PUGWASH – Pugwash’s village commission is going to tackle the community’s ongoing physician shortage.
Commission vice-chairman Bill Martin and fellow commissioner Tracy Mundle are setting up a community committee that will work to attract a new physician to the village in hopes of limiting the number of closures of the emergency room at North Cumberland Memorial Collaborative Emergency Centre.
“We hope to sit down and brainstorm about what the community has to offer and what can we do to attract a doctor, to provide incentives for a doctor to consider locating in the community,” Martin said.
Martin feels delays with the proposed new health care facility in Pugwash have cost the community doctors. He said it has to be hard to recruit new doctors when there’s uncertainty about the project first announced several years ago by former MLA Brian Skabar and re-announced just prior to last May’s provincial election.
“People here remain concerned at the pace of the project,” Martin said. “When it comes to the ER closing it’s part of a bigger problem about whether we’re going to have a new hospital or not.”
He said the province is refusing to call it a hospital even though the community keeps asking what’s the difference between a health care facility and a hospital.
“We believe we have actually lost doctors because of the long delay in improving that facility,” he said. “If the hospital is built the problem might take care of itself because the doctors might want to practice in a brand new facility.”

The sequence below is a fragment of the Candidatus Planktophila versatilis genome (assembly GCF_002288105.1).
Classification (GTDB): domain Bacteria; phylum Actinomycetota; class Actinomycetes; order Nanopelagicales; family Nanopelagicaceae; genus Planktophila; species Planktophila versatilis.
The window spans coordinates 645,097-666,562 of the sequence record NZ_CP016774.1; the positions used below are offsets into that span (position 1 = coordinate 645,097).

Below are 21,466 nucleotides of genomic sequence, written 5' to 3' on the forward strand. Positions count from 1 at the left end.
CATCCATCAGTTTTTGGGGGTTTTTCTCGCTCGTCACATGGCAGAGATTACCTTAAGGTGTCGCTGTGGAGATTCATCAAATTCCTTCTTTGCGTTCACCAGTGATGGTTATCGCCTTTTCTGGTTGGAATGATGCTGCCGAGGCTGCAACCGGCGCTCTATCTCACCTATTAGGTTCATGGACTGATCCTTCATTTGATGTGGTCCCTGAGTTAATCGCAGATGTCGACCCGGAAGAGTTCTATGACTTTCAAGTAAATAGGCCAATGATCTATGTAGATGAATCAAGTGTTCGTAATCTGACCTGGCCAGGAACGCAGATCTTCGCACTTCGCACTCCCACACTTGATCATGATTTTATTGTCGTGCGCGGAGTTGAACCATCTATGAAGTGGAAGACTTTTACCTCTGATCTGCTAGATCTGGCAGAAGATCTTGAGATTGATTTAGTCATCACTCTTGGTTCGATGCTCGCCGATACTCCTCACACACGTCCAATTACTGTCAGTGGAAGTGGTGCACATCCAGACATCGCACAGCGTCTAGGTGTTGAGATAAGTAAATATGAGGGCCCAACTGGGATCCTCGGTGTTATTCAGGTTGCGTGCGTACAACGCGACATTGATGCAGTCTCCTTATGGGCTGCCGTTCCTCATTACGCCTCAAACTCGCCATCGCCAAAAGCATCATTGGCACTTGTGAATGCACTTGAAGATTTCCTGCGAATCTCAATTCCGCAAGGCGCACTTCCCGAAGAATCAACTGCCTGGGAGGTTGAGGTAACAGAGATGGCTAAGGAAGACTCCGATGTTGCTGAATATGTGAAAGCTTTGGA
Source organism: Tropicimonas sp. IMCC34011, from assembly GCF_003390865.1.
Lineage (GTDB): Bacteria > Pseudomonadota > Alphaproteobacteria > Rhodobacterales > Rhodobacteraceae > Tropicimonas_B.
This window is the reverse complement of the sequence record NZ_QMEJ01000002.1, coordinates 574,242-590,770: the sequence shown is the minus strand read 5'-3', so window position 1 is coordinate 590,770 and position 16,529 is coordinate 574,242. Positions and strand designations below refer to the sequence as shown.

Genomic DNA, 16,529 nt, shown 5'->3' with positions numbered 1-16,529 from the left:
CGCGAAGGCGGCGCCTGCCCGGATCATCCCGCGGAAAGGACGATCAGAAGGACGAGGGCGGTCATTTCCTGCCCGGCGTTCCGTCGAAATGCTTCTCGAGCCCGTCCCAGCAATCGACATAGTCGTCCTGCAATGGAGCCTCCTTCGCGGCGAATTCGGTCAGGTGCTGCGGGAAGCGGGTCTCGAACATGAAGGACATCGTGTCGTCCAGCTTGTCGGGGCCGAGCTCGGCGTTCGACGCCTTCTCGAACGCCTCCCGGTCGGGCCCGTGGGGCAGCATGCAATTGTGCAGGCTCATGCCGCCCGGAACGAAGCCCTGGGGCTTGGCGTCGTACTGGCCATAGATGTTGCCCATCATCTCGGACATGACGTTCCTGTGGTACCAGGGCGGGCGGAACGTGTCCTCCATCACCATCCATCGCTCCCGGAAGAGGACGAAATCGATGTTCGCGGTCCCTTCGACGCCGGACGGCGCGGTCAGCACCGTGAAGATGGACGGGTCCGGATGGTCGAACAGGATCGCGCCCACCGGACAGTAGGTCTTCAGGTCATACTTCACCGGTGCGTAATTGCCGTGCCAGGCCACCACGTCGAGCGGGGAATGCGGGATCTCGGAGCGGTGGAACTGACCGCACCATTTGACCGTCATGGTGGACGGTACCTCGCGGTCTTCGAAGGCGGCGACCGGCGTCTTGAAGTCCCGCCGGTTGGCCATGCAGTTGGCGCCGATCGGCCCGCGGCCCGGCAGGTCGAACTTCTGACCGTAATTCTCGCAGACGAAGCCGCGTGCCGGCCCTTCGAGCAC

Martin is hoping to entice one of the community’s physician to serve on the committee. He hopes to work with Doctors Nova Scotia to see if a physician can be found while the committee will also look at what incentives it can offer.
“There are communities all across Nova Scotia in a similar situation to us who have found ways to offer incentives for doctors to consider,” he said. “We think the greatest incentive is the community itself and the proximity to saltwater, freshwater and recreational facilities. We think there are doctors out there who’d love a rural practice.”
Martin assumes the province would prefer communities to stay out of the recruitment game, but he doesn’t see any downside to trying to entice a physician to Pugwash. He is also optimistic the community will be successful.
“I have to be optimistic because I’m an optimistic person,” he said.